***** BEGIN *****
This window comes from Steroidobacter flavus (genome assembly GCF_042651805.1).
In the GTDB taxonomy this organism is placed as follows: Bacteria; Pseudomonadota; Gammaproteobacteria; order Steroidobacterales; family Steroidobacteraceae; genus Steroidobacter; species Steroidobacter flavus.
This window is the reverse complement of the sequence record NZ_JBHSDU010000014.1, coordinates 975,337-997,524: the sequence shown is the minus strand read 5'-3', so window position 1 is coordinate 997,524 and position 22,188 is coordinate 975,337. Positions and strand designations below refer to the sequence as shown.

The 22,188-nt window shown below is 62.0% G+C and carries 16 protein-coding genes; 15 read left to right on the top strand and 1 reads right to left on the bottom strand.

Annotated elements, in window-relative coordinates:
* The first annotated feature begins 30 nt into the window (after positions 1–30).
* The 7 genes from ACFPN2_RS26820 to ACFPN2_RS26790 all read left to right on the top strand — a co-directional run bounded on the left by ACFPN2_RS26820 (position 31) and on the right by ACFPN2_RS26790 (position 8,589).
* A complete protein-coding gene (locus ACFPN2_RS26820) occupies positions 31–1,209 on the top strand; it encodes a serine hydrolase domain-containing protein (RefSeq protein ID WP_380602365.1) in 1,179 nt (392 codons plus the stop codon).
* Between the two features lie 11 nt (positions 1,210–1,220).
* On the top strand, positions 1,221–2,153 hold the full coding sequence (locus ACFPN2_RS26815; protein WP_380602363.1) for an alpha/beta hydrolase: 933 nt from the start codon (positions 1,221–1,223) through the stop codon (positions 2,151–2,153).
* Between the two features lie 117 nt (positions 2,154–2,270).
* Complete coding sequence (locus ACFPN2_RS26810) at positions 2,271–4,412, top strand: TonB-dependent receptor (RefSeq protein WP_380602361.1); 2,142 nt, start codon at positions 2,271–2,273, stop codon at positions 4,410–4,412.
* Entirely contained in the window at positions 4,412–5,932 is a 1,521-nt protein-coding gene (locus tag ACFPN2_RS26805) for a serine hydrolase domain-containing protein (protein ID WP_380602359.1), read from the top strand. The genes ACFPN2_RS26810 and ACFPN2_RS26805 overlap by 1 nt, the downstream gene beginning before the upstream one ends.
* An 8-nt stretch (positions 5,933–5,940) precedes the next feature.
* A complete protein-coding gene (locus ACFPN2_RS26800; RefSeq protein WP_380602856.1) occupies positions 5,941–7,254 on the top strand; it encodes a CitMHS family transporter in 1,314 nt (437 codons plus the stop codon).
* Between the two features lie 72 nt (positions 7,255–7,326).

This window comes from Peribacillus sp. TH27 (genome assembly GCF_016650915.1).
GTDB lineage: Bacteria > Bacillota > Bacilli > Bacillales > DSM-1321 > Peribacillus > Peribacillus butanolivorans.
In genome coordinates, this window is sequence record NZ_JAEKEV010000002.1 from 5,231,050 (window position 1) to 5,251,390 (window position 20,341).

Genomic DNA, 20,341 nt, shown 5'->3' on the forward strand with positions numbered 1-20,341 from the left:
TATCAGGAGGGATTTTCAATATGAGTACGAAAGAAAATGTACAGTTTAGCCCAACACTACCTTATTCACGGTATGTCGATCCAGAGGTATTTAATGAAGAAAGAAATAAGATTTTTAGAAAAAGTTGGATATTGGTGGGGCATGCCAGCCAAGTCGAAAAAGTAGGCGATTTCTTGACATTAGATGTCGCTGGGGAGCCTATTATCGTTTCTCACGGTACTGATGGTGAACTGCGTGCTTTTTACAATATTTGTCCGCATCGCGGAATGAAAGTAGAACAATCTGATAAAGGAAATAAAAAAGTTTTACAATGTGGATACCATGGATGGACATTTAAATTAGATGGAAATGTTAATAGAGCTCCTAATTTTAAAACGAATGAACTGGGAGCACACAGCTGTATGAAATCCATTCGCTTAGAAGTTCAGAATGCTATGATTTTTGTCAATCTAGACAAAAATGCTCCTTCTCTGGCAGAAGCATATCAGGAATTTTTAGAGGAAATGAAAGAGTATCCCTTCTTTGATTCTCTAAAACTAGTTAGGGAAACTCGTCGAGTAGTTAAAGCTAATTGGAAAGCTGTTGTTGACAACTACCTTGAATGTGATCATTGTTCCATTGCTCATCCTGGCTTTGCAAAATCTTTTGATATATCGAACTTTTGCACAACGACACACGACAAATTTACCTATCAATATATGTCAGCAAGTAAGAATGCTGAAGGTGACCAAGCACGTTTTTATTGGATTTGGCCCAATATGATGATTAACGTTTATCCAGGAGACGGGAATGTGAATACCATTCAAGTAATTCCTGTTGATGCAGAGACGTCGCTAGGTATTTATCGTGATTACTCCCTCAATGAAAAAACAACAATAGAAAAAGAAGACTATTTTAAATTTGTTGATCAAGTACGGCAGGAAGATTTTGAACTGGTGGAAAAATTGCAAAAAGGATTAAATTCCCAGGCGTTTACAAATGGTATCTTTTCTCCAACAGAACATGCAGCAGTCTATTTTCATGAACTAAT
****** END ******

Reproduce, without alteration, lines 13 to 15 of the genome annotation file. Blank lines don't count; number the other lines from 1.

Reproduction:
* Entirely contained in the window at positions 4,412–5,932 is a 1,521-nt protein-coding gene (locus tag ACFPN2_RS26805) for a serine hydrolase domain-containing protein (protein ID WP_380602359.1), read from the top strand. The genes ACFPN2_RS26810 and ACFPN2_RS26805 overlap by 1 nt, the downstream gene beginning before the upstream one ends.
* An 8-nt stretch (positions 5,933–5,940) precedes the next feature.
* A complete protein-coding gene (locus ACFPN2_RS26800; RefSeq protein WP_380602856.1) occupies positions 5,941–7,254 on the top strand; it encodes a CitMHS family transporter in 1,314 nt (437 codons plus the stop codon).